CS 440/ECE 448
Margaret Fleck

## Recap

Classical planning problem

• States defined by logical combinations of predicates (e.g. AND, OR, NOT), e.g. open(fridge) AND NOT open(breadbag)
• Actions take objects as arguments, e.g. Take-out(butter,fridge)
• Actions have preconditions and effects (postconditions)

## Plan space (partial order) planning

So far, we've used a "situation space" approach to planning, in which our search space looks like:

• Each state is a complete model of the world.
• Each edge is an action that changes the state of the world.

Searching in situation space has a massive branching factor. Patches such as backwards planning and hierarchical planning don't properly address this problem.

When looking at the edit distance problem near the start of the term, we built a much more efficient solution by replacing a search through complete matches with a search through partial matches. A similar idea is used in "plan space" planning (also called "partial order" planning). Our search space now looks like:

• Each state is a partial plan, perhaps missing some actions or ordering links.
• Each edge adds detail to the partial plan.

Specifically, in plan space planning, each node in the search graph contains a partial plan. A partial plan includes

• actions
• orderings between actions

This reformulation of the planning problem gives us a search problem with a more manageable set of options at each step.

## Plan space example

For example, a partial plan for making tea might look like this:

                start--------------
|                |
V                V
heat(water,kettle   put-in(teabag,teapot)
|                |
V                |
finish <-----------


Start and finish are special actions:

• "start": no preconditions, its effects are the information that is true at start of the plan
• "finish": no effects, preconditions are what needs to be true at the end of the plan

The initial state in the planning process looks like this: the start and finish actions, with start ordered before finish.

                start
|
V
finish


The preconditions and effects are invisible in this diagram. For our tea example, they might be

• effects of start: cold(water), not(in(teabag,teapot)), not(tasty(water), not(in(water,teapot))
• pre-conditions of finish: tasty(water), not(in(teabag,teapot))

Each edge in the planning graph adds more actions and/or ordering constraints. Finish has a precondition tasty(water). We might try to satisfy this using the steep action:

                start
|
V
steep(teabag,water,teapot)
|
V
finish


But steeping requires that the water be hot and everything put in the teapot. And then we need to also ensure that the teabag is out of the water at the end. So we add more actions and orderings until we reach a complete plan.

                        start
/         \
/           \
V             V
put-in(water,kettle)    put-in(teabag,teapot)
|                |
V                |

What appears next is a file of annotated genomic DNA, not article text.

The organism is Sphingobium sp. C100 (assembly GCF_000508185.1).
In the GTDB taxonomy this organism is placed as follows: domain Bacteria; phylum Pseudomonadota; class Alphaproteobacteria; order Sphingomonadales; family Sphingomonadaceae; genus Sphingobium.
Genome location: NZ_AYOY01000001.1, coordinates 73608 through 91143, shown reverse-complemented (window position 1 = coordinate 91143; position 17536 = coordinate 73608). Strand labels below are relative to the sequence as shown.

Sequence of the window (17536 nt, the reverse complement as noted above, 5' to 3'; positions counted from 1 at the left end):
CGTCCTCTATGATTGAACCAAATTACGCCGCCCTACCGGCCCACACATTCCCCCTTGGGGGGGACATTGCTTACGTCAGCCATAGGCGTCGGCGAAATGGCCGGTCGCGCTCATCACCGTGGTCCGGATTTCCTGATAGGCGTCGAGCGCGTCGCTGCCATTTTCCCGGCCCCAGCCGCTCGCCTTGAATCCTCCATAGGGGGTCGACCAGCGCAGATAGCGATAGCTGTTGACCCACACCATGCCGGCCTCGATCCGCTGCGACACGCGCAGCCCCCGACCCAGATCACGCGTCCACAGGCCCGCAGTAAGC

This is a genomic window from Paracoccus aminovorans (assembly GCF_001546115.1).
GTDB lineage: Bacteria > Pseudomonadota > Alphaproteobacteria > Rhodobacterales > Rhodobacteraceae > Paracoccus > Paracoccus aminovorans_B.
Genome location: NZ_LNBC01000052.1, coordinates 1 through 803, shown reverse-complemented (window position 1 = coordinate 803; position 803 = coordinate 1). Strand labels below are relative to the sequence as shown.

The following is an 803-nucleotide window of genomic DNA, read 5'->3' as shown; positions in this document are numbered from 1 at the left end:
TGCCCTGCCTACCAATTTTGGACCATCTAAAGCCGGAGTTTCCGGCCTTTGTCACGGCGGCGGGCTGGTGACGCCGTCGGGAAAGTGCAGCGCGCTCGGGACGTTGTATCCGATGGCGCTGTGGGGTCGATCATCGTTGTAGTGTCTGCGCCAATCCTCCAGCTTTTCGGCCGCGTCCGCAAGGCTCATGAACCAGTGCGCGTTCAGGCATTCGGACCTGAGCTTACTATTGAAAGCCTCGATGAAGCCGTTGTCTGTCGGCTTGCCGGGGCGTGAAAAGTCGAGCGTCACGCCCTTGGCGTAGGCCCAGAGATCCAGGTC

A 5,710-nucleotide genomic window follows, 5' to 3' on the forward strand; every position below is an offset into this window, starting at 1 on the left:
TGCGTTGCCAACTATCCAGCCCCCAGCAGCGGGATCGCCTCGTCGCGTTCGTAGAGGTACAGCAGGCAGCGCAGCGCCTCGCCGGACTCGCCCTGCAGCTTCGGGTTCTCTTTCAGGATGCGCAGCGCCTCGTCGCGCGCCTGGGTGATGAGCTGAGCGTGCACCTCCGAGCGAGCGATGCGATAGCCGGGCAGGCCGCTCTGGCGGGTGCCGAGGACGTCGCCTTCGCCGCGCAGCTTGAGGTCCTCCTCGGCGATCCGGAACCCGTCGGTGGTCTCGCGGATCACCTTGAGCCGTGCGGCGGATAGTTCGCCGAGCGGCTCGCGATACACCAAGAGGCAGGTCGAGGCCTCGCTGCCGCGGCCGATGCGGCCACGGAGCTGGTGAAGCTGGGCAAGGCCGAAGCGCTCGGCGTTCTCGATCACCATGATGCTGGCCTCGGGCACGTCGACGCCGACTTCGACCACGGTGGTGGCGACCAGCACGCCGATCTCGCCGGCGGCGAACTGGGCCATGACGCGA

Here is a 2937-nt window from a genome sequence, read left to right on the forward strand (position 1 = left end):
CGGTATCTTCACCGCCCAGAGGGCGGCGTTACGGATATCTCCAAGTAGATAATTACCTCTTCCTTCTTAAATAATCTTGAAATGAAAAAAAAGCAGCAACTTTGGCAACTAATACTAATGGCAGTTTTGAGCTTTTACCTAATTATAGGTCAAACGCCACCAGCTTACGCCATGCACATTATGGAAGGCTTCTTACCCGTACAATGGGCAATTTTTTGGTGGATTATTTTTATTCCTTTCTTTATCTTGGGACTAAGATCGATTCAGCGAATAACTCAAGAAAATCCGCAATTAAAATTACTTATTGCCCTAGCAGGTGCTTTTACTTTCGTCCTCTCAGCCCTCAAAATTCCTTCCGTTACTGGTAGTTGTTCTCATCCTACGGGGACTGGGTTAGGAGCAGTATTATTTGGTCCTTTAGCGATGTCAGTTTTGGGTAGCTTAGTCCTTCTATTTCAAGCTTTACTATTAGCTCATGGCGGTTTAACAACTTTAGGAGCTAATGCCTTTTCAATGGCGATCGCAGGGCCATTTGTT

heat(water,kettle)          |
|                    |
V                    |
put-in(water,teapot)     |
|                |
V                V
steep(teabag,water,teapot)
|
V
remove(teabag,teapot)
|
V
finish


Notice that our path from start to finish may require undoing some properties that we have made true. For example, the teabag is put into the teapot and then later removed.

## Improving incomplete plans

A key idea in partial order planning is to add actions and orderings of actions only when they are required to ensure that the plan will succeed. The output plan is typically a partial order, in which some pairs of actions are left unordered. When the plan is executed, these pairs can be scheduled in either order or done in parallel. In our example, our final plan leaves several choices for when to put the teabag into the teapot.

What could be wrong with a partial plan? There are two basic problems for the planner to detect and resolve:

• "open precondition": an action (including finish) has a precondition with no guarantee that it will be true when the action is executed
• "threat": P is true at some point, but an (unordered) action might cause not(P)

For example, suppose that our partial plan looks as below.

                start
|   \
|    V
|    put-in(water,teapot)
|     |
V     V
steep(teabag,water,teapot)
|
V
finish


The preconditions of the steep action require that the water be hot. That's an open precondition. We can fix this defect by adding another action that makes the water hot, ordered before the steep action:

                       start
/        \
/          \
V            V
heat(water,kettle)    put-in(water,teapot)
|                |
V                V
steep(teabag,water,teapot)
|
V
finish


We now notice an open precondition on the heat(water,kettle) action, i.e. that the water needs to be in the kettle. So let's add an action to fix that bug.

                       start
/        \
/          \
V            \
put-in(water,kettle)     \
|              \
V               V
heat(water,kettle)    put-in(water,teapot)
|                |
V                V
steep(teabag,water,teapot)
|
V
finish


Now the heat action has in(water,kettle) as a precondition. As our plan stands right now, this is possible but not guaranteed. Putting the water into the teapot threatens to "clobber" that precondition, if we were do put-in(water,teapot) before heat(water,kettle). We can fix this bug in the plan by adding an ordering link between the two actions.

                       start
|
V
put-in(water,kettle)
|
V
heat(water,kettle)
|
V
put-in(water,teapot)
|
V
steep(teabag,water,teapot)
|
V
finish


In general, we have the following set of plan modification operations

• To fix an open precondition